Cremer C (1999) Berlin: urban regeneration at neighbourhood level in a large housing estate. Experience of Plattform Marzahn. Urban regeneration at neighbourhood level as an innovative tool for urban development in central and eastern European metropolises.

Marzahn is situated on the North-eastern border of Berlin. It has an area of 31 km². The settlement was built between the years of 1976 and 1989. 58,500 apartments were built. Based on the modernist urban concept the principle of separating functions was applied: the commercial areas in west, the residential area in the middle and the landscape for recreation in the east. The apartment buildings were generally 10 –11 story buildings and 6-story buildings and high-rises with 18 or more stories. Emphasis was placed on providing a social infrastructure, especially for children. There were 75 day-care centres and 59 schools. In Germany, after two decades of renewal large scale estates are in satisfactory technical and environmental condition. However, some estates require permanent subsidies. The major issue is out migration from the estates located in the former Eastern Germany. In 1992 there were 164,907 inhabitants, but in 1998 only 142,000, decrease of 22,907 persons or 14% occurred, which is much higher than Berlin average, which is 3% (Cremer, 1999). The objective was revitalization of the large scale settlement. This meant that both improvement of existing and new development were necessary. There were no new concepts or strategies adopted. Much attention had been paid to governance of the regeneration process. The method to be employed was integrated development planning. It was not intended to design a masterplan for a different Marzahn, but a process initiated in which old errors could be removed one after the other and new developments introduced. The goal was to ensure that building, urban planning, cultural, social, economic and political developments are supporting each other. The process changed over time. Right after 1989 insight view was positive, inhabitants liked to live there but outside view negative, western experts criticised the estates which was supported by the media. Later on view differentiated depending on areas: some stabilized by successful modernization and individual privatization; some areas declined despite of modernization. In 1990s, estate was heavily subsidized by the government: major improvement of residential environment and creation of new employment locations and trade were implemented. Also, the technical improvement of energy efficiency of buildings took place in this period. On the district level, urban design was aimed to the creation of

34


Image46. New housing typology in Ahrensfelder str.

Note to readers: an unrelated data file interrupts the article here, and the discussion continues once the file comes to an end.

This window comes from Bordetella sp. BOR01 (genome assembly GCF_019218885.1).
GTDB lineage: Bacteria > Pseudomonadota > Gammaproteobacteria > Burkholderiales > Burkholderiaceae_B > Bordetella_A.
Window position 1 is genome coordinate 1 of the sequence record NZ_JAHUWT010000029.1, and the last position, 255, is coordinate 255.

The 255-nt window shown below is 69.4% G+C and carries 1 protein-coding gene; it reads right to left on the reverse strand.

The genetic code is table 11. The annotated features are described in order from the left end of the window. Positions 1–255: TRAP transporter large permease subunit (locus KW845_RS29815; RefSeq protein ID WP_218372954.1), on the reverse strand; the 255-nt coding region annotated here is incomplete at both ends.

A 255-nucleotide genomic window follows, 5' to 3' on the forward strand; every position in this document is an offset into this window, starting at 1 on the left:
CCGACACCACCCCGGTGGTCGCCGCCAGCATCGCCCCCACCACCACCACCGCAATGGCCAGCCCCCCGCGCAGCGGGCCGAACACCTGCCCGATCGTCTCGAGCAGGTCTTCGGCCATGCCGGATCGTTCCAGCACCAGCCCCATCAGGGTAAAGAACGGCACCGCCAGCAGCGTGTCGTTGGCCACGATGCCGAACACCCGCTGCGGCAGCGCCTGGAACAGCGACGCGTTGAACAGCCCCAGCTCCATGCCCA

Image43. Early renewal in Marzahn

Image44. Artworks in Rote Viertel of Marzahn

Image45. Fragment of zoning plan of Marzahn. Image by berlin.de

distinct identities for neighbourhoods and several teams of architects were invited to design new identity. Since 2000s, negative social trends started to surface. Emigration from East to West Germany increased its pace, lower strata of population started to accumulate in the area, as a result of outward migration percentage of elderly increased. This resulted in big apartment vacancy, which estimated up to seventy percent. As a response to this trend, the second round of renewal took place. Dubbed as “Urban Regeneration East�, its goal was to fund demolition and partial demolition projects of buildings with high vacancy rates. This program was rather costly, in seven years 2,5 billion euros had been spent. In Marzahn Hellensdorf, 1670 flats were demolished and 406 new were built or transformed. The results however are alternating. The demolition programme was supported later on by extensive improvement of residential environment: creation of new open and green areas, and transformation of high-rise blocks to low-rise housing with suburban character. In Ahrensfelder terrasen project, for example, twelve storey slab was transformed to three to six storey building with 38 different flat types. In the meantime, the demand from housing market shifted towards more differentiated but housing estates have very homogeneous offer of dwelling types. In response to this, some innovative housing projects were initiated: the assisted living, low cost small apartments, luxury condominiums and single-family homes. Currently the population in Marzahn-Hellensdorf is slowly growing at the slow pace of 1.8 percent (Knorr-Siedow, Droste & Alsen, 2005). The another aspect of physical renewal was reclamation of areas after the demolition of kindergartens and school facilities. In the original plan, these facilities were abundant and due to population shrinkage are no longer needed. Altogether, in recent decades there were implemented around 150 physical regeneration projects worth from tens thousand to several tens thousands of euros. The commissioner and funding are from Berlin government and district administration.